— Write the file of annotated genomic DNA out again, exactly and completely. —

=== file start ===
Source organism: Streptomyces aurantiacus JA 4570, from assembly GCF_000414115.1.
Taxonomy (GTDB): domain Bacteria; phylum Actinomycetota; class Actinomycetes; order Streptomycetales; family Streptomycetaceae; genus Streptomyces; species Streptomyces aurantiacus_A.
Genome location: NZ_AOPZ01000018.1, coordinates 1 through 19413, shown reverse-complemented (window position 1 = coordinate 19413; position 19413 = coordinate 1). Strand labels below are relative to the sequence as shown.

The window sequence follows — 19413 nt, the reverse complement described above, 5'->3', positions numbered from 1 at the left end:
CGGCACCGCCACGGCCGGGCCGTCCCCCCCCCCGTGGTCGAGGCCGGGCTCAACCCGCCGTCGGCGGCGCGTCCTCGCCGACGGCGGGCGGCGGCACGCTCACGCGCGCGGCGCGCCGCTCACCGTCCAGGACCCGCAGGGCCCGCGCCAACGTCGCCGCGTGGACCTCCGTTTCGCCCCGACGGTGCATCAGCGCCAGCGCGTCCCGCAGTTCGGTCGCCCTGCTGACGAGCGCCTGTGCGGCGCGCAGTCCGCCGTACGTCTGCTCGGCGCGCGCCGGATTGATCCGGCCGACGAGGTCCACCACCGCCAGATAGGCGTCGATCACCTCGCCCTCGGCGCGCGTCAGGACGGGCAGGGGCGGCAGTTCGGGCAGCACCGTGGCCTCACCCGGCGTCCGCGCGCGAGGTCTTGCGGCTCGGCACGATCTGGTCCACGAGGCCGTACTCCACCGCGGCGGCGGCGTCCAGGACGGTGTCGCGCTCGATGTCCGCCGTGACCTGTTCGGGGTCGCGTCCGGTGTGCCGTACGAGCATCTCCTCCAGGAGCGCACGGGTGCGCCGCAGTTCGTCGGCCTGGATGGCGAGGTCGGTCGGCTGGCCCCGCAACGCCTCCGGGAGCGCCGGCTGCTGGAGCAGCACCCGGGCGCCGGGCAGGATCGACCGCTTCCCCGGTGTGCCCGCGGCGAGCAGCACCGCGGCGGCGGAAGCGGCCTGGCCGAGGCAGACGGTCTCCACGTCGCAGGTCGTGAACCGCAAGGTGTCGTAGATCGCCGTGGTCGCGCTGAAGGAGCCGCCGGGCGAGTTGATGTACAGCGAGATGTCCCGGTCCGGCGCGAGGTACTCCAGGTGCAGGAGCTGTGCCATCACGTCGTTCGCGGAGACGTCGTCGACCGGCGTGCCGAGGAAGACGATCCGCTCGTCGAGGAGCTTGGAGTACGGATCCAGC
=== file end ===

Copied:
Source organism: Streptomyces aurantiacus JA 4570, from assembly GCF_000414115.1.
Taxonomy (GTDB): domain Bacteria; phylum Actinomycetota; class Actinomycetes; order Streptomycetales; family Streptomycetaceae; genus Streptomyces; species Streptomyces aurantiacus_A.
Genome location: NZ_AOPZ01000018.1, coordinates 1 through 19413, shown reverse-complemented (window position 1 = coordinate 19413; position 19413 = coordinate 1). Strand labels below are relative to the sequence as shown.

The window sequence follows — 19413 nt, the reverse complement described above, 5'->3', positions numbered from 1 at the left end:
CGGCACCGCCACGGCCGGGCCGTCCCCCCCCCCGTGGTCGAGGCCGGGCTCAACCCGCCGTCGGCGGCGCGTCCTCGCCGACGGCGGGCGGCGGCACGCTCACGCGCGCGGCGCGCCGCTCACCGTCCAGGACCCGCAGGGCCCGCGCCAACGTCGCCGCGTGGACCTCCGTTTCGCCCCGACGGTGCATCAGCGCCAGCGCGTCCCGCAGTTCGGTCGCCCTGCTGACGAGCGCCTGTGCGGCGCGCAGTCCGCCGTACGTCTGCTCGGCGCGCGCCGGATTGATCCGGCCGACGAGGTCCACCACCGCCAGATAGGCGTCGATCACCTCGCCCTCGGCGCGCGTCAGGACGGGCAGGGGCGGCAGTTCGGGCAGCACCGTGGCCTCACCCGGCGTCCGCGCGCGAGGTCTTGCGGCTCGGCACGATCTGGTCCACGAGGCCGTACTCCACCGCGGCGGCGGCGTCCAGGACGGTGTCGCGCTCGATGTCCGCCGTGACCTGTTCGGGGTCGCGTCCGGTGTGCCGTACGAGCATCTCCTCCAGGAGCGCACGGGTGCGCCGCAGTTCGTCGGCCTGGATGGCGAGGTCGGTCGGCTGGCCCCGCAACGCCTCCGGGAGCGCCGGCTGCTGGAGCAGCACCCGGGCGCCGGGCAGGATCGACCGCTTCCCCGGTGTGCCCGCGGCGAGCAGCACCGCGGCGGCGGAAGCGGCCTGGCCGAGGCAGACGGTCTCCACGTCGCAGGTCGTGAACCGCAAGGTGTCGTAGATCGCCGTGGTCGCGCTGAAGGAGCCGCCGGGCGAGTTGATGTACAGCGAGATGTCCCGGTCCGGCGCGAGGTACTCCAGGTGCAGGAGCTGTGCCATCACGTCGTTCGCGGAGACGTCGTCGACCGGCGTGCCGAGGAAGACGATCCGCTCGTCGAGGAGCTTGGAGTACGGATCCAGC